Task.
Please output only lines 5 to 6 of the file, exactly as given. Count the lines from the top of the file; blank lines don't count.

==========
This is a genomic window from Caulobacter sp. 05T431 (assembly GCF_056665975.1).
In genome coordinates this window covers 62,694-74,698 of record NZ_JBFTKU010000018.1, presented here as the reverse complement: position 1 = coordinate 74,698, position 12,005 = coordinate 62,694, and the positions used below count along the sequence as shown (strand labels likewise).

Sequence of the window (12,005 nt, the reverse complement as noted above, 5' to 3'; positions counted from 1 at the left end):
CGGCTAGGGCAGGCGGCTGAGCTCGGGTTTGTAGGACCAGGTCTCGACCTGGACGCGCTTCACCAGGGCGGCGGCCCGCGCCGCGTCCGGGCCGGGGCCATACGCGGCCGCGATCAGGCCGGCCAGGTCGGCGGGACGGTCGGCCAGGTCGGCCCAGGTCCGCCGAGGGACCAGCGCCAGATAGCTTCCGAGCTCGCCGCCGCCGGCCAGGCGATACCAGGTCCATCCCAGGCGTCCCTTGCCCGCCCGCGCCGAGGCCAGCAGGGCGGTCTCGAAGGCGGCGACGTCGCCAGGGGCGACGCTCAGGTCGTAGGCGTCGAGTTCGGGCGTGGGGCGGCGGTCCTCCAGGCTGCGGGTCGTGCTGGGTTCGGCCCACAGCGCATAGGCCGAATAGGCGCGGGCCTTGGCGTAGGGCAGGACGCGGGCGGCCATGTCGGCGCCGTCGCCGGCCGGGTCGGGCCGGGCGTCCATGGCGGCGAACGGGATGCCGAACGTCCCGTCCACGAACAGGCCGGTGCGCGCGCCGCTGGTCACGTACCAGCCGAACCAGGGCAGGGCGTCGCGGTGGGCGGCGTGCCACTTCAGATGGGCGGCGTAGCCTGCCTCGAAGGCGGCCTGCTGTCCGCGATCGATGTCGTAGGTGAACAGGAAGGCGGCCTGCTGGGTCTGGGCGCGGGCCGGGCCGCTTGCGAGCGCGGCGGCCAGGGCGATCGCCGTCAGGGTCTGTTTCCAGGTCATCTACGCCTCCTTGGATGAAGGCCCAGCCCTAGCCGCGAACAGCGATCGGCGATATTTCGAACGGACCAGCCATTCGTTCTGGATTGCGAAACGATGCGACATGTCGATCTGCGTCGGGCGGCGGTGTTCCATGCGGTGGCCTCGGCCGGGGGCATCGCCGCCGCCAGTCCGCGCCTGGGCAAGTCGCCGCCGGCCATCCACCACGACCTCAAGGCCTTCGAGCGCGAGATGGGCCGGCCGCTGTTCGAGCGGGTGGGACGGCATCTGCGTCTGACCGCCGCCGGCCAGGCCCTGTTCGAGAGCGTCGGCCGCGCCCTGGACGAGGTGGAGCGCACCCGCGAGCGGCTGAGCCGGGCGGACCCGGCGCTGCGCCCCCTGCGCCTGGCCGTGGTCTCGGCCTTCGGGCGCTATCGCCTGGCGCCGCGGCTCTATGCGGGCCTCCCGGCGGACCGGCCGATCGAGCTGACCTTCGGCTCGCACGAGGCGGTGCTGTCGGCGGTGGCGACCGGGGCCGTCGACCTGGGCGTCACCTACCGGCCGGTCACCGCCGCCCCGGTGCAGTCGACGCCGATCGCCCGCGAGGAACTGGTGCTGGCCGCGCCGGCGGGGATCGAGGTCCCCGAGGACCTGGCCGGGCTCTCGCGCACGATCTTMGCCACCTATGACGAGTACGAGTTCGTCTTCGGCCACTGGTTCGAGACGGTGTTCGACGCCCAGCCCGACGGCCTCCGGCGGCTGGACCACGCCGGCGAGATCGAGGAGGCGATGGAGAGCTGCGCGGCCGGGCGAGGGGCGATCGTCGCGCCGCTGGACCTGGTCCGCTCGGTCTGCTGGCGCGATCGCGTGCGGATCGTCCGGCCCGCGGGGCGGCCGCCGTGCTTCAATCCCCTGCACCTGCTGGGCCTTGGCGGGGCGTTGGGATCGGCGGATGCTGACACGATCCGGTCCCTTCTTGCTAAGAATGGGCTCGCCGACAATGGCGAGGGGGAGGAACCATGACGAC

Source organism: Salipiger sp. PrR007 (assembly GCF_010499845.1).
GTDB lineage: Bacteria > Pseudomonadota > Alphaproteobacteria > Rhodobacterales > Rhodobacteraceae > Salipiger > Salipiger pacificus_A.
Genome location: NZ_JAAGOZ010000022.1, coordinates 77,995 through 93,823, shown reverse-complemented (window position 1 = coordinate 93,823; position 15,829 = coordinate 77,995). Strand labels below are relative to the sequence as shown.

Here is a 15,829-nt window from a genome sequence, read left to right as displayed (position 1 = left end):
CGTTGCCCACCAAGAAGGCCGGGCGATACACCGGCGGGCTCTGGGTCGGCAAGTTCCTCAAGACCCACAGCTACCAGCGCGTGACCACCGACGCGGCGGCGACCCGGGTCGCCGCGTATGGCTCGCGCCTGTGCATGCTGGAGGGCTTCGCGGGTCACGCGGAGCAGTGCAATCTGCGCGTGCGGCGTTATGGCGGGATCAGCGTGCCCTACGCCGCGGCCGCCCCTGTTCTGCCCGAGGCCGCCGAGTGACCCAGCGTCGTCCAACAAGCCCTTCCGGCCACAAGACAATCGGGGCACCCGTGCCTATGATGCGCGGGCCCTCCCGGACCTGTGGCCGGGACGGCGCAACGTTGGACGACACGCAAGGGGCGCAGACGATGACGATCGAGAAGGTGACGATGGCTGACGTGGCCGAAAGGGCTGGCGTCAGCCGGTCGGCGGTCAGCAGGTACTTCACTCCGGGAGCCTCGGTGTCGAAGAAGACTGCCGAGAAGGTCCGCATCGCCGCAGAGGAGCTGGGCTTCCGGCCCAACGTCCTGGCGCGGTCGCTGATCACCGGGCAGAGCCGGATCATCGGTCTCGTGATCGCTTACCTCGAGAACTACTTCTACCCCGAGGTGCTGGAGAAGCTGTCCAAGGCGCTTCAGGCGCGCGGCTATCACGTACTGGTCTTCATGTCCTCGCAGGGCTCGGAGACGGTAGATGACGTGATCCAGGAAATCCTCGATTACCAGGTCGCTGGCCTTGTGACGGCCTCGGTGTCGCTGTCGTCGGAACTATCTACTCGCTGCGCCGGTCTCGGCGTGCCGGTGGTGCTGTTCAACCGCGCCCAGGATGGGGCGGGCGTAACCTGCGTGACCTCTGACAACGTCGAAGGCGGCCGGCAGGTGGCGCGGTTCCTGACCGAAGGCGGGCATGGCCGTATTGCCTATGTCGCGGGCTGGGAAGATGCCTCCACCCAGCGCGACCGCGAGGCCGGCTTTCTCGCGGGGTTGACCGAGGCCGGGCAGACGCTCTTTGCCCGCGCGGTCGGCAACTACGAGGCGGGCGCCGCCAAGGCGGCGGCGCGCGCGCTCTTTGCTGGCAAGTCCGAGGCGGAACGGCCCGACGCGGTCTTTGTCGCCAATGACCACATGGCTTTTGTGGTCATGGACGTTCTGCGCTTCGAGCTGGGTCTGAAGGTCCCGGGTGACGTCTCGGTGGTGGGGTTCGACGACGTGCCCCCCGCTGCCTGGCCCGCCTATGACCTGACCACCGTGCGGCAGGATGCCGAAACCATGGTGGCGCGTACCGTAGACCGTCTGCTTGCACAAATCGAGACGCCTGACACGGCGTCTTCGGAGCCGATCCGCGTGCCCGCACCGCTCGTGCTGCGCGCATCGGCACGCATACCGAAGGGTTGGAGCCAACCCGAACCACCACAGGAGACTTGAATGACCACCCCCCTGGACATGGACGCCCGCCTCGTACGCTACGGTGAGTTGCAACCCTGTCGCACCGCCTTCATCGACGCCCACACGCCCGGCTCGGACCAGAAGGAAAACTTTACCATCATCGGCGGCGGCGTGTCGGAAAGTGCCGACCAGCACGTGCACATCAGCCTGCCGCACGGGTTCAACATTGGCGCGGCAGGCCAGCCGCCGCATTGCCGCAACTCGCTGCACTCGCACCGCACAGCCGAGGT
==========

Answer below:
Source organism: Salipiger sp. PrR007 (assembly GCF_010499845.1).
GTDB lineage: Bacteria > Pseudomonadota > Alphaproteobacteria > Rhodobacterales > Rhodobacteraceae > Salipiger > Salipiger pacificus_A.